top of page

"Shouldn't you have gone to the hospital right away?"

Diane Barnes performing My Stroke of Luck

"If you had another stroke, would you go to the hospital sooner?" More audience questions after performance of My Stroke of Luck. Yes, of course! I should have surrendered, and gone straight to the hospital by ambulance!

And yes, this is a "Do what I say, not what I did". I knew time was of the essence, knew my best chance of survival lay in going straight to the hospital. But my thinking was already impaired by the stroke. So, as I began to reason with my damaged brain, my fear for my children, my need to take care of them, my fear of living impaired, my certainty that I would die or wish I had, and it was a toxic combination.

Time is of the essence with stroke. In fact, the National Stroke Association's slogan is Act FAST, an easy way to remember and identify the most common symptoms of a stroke. Recognition of stroke and calling 9-1-1 will determine how quickly someone will receive help and treatment. Getting to a hospital rapidly will more likely lead to a better recovery.

As you may have noticed, most of these depend on an observer!! Because the person having a stroke may have no perception whatsoever of the event.

Getting into the hospital rapidly allows infusion of clot dissolving medication (tPA), which minimizes the damage, and supportive care.

But there are two kinds of strokes; approximately 85% are ischemic (meaning inadequate blood getting to the brain, usually due to a clot) and the remaining 15% are hemorrhagic (meaning bleeding). Ischemic stroke are associated with underlying medical conditions, whereas hemorrhagic are due to aneurysms or other vascular malformations, or rupture of a weakened blood vessle. Hemorrhagic strokes are responsible for 40% of stroke deaths, and may or may not be visible to an observer. "The worst headache of my life" may be the only symptom, collapse may be the only sign. So an observer might have no clue.

Do I regret not going to the hospital right away? For sure. The essence of treatment for a hemorrhagic stroke is to stop the bleeding. But by the time I arrived, the bleeding had stopped on its on. Had it not, I probably would have died. But my brain swelling had progressed, and the bleed had broken into the ventricles and subarachnoid spaces, all of which could have lead to serious long term problems. But someone was looking out for me better than I looked out for myself, because luckily, I avoided those sequelae. However, I'm sure my delay worsened the insult to my brain.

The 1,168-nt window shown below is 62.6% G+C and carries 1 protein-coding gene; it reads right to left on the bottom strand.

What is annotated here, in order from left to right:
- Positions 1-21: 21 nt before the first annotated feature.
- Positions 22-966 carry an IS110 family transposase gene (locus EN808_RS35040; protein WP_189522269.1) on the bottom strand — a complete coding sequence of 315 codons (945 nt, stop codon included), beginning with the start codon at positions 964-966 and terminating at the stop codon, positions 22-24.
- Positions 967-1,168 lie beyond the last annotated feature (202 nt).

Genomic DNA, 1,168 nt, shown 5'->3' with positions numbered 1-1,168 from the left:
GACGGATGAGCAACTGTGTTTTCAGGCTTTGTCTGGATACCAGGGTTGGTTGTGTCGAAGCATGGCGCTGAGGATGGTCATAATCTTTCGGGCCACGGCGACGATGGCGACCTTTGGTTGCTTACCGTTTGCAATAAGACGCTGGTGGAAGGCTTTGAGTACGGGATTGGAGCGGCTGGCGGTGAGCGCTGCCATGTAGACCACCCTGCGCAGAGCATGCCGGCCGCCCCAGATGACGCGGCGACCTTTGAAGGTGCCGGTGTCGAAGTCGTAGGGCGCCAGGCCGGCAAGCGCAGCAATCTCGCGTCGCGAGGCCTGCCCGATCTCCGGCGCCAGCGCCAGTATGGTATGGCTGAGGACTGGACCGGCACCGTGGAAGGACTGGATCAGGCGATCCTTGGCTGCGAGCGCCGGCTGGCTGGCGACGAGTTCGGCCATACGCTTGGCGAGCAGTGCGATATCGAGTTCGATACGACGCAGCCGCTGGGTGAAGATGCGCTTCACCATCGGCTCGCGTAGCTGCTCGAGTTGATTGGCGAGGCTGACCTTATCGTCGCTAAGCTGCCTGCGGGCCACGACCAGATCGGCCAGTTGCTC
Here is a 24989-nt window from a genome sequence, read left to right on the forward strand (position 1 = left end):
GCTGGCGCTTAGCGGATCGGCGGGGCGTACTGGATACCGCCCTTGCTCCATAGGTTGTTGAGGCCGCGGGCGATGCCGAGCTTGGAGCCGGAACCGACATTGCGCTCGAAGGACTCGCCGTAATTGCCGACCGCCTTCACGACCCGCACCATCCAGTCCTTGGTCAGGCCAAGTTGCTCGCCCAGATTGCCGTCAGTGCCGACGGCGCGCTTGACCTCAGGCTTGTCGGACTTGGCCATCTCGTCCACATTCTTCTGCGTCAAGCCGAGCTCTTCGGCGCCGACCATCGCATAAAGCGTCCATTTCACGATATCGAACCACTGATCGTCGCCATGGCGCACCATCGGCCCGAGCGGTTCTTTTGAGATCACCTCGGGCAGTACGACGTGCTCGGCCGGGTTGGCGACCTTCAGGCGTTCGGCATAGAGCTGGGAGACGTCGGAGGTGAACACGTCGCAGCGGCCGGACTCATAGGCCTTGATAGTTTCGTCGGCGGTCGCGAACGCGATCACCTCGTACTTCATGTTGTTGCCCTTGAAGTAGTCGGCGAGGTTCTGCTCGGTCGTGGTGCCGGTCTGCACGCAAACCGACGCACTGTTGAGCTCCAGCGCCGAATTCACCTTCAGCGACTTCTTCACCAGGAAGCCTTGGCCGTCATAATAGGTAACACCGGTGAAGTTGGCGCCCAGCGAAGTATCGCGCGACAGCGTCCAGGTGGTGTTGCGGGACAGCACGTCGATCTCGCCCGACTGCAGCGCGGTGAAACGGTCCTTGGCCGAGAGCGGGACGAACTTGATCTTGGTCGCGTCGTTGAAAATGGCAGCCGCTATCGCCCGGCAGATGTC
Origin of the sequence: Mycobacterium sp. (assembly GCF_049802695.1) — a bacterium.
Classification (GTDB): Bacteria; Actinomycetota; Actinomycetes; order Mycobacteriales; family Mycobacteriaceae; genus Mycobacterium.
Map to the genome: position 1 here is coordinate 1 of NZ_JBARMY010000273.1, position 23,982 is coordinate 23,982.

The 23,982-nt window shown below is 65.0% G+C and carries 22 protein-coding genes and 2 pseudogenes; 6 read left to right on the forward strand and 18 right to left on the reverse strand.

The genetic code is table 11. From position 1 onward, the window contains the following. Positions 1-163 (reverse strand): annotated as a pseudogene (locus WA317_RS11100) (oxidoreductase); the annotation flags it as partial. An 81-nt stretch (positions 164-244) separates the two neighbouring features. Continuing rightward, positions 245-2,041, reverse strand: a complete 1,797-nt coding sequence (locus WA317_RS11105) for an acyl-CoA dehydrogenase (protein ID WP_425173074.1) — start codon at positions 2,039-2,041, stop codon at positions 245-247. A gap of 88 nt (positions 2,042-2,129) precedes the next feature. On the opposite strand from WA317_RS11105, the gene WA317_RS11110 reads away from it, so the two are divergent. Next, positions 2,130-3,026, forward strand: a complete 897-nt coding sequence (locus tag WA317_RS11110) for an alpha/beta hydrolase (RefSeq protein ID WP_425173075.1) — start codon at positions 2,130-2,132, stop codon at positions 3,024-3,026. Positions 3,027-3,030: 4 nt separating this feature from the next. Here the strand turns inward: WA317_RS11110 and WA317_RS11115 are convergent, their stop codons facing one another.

So, besides knowing the signs and symptoms of stroke, and getting help right away, how can you help yourself? Good medical control of risk factors, the biggest being hypertension, diabetes, heart diseases (including congenital and atrial fibrillation) and high cholesterol. Quit smoking and avoid second hand smoke. Exercise, and maintain a healthy weight. There is also a new risk factor recently identified, CHIP, an acquired blood cell mutation, which is as powerful a risk factor as high LDL and high blood pressure. At this time, however, there is nothing specific that can be done to reduce the risk it confers, other than the above.

Like so many other things in life, no matter how much we know, there is only so much we can control. That's not an excuse for not controlling what you can, especially if it might improve your day to day. But it is to say that of all the things I worried about happening, and I worried a lot, I never even thought to worry about brain damage. (Perhaps, if my worrying had been a little more creative, I'd have learned brain damage was my worst nightmare.) Yet, that's what happened, and it has been a gift that keeps on giving.

My Stroke of Luck at The Marsh, San Francisco 1062 Valencia (X 22nd St)


Tix and or 415-282-3055

"Amazing...[My Stroke of Luck] really captured many subtle aspects of stroke ...that aren’t identified in any of the literature or educational information,"

Richard Delmonico, PhD, Chief, Neuropsychology, NCAL Regional Lead for Neuropsychology Services Kaiser Foundation Rehabilitation Center

"You are rarely moved and educated in the same space, but Diane's show fully delivers on both accounts.” Don Reed

"Provides astonishing insight into neurological recovery." Robert L. Weinmann, M.D., Legislative Chair, California Neurology Society

Featured Posts
Recent Posts
Search By Tags
Follow Us
  • Facebook Basic Square
  • Twitter Basic Square
  • Google+ Basic Square
bottom of page